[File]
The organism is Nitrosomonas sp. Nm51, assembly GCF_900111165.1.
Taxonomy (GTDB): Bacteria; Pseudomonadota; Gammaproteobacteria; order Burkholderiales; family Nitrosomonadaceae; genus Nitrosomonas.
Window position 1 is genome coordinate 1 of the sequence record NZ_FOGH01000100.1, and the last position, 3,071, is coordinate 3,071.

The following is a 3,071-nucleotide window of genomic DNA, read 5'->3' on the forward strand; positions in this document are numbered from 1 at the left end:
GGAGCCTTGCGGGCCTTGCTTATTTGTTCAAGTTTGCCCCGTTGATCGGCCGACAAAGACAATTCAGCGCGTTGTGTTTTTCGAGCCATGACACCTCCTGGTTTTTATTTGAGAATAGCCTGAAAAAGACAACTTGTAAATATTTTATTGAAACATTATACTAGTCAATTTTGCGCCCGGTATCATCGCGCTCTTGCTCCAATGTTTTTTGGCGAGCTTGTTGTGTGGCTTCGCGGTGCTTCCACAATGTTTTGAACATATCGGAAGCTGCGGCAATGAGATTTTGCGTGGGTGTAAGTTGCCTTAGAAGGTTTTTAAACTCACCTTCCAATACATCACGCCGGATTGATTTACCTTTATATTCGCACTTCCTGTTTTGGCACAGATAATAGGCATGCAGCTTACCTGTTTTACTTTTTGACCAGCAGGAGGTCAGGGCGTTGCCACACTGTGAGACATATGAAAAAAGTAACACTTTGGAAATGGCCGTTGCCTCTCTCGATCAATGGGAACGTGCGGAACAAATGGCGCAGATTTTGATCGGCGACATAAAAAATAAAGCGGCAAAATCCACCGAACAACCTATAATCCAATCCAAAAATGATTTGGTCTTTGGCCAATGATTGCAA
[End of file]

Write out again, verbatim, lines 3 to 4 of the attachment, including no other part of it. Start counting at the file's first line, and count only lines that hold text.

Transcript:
Window position 1 is genome coordinate 1 of the sequence record NZ_FOGH01000100.1, and the last position, 3,071, is coordinate 3,071.

The following is a 3,071-nucleotide window of genomic DNA, read 5'->3' on the forward strand; positions in this document are numbered from 1 at the left end: